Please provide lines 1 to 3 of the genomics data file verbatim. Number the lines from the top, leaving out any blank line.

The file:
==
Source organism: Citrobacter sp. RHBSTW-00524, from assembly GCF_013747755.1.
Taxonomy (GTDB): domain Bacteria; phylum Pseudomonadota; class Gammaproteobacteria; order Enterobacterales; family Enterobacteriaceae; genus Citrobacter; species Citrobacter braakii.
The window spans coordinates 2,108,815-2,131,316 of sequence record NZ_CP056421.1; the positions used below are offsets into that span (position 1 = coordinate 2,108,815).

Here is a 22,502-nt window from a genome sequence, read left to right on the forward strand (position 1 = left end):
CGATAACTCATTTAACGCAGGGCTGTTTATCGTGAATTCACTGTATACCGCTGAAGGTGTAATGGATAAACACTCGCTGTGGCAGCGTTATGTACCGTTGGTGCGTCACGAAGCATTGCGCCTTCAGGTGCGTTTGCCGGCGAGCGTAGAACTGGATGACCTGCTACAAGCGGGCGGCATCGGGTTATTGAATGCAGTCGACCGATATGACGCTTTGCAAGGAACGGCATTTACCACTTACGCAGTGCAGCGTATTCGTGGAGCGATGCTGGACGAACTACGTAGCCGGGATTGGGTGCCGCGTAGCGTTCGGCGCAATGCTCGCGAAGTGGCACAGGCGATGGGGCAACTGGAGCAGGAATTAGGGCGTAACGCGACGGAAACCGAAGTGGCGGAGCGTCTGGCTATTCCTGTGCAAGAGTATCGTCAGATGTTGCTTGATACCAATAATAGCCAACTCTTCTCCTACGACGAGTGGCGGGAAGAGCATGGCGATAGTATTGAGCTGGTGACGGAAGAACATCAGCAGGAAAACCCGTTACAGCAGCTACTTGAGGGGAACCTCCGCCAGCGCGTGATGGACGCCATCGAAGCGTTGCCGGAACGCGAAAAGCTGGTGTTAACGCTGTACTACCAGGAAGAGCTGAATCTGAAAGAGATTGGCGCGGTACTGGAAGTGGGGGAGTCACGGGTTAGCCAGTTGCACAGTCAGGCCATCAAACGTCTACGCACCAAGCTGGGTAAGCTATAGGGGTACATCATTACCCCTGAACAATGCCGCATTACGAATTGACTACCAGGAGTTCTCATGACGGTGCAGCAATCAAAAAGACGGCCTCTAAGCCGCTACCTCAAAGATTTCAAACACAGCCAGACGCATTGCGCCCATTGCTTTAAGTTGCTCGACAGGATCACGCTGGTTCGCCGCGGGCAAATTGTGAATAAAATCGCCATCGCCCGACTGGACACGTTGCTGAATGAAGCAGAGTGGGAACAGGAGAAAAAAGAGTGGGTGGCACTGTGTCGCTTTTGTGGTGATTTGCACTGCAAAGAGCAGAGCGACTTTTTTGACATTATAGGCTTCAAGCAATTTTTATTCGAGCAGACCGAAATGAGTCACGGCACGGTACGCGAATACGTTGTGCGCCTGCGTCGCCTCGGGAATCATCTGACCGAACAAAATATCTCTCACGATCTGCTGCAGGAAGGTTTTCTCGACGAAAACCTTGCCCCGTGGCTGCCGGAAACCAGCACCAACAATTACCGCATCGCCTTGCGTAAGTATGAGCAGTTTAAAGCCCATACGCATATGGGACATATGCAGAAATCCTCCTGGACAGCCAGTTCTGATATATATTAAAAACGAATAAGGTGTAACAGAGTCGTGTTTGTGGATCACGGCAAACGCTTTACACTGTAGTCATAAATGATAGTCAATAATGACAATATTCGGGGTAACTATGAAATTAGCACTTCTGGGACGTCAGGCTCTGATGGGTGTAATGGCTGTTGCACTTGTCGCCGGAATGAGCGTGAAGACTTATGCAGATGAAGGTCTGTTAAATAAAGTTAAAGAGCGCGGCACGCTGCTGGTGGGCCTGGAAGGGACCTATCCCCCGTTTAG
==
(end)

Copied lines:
Source organism: Citrobacter sp. RHBSTW-00524, from assembly GCF_013747755.1.
Taxonomy (GTDB): domain Bacteria; phylum Pseudomonadota; class Gammaproteobacteria; order Enterobacterales; family Enterobacteriaceae; genus Citrobacter; species Citrobacter braakii.
The window spans coordinates 2,108,815-2,131,316 of sequence record NZ_CP056421.1; the positions used below are offsets into that span (position 1 = coordinate 2,108,815).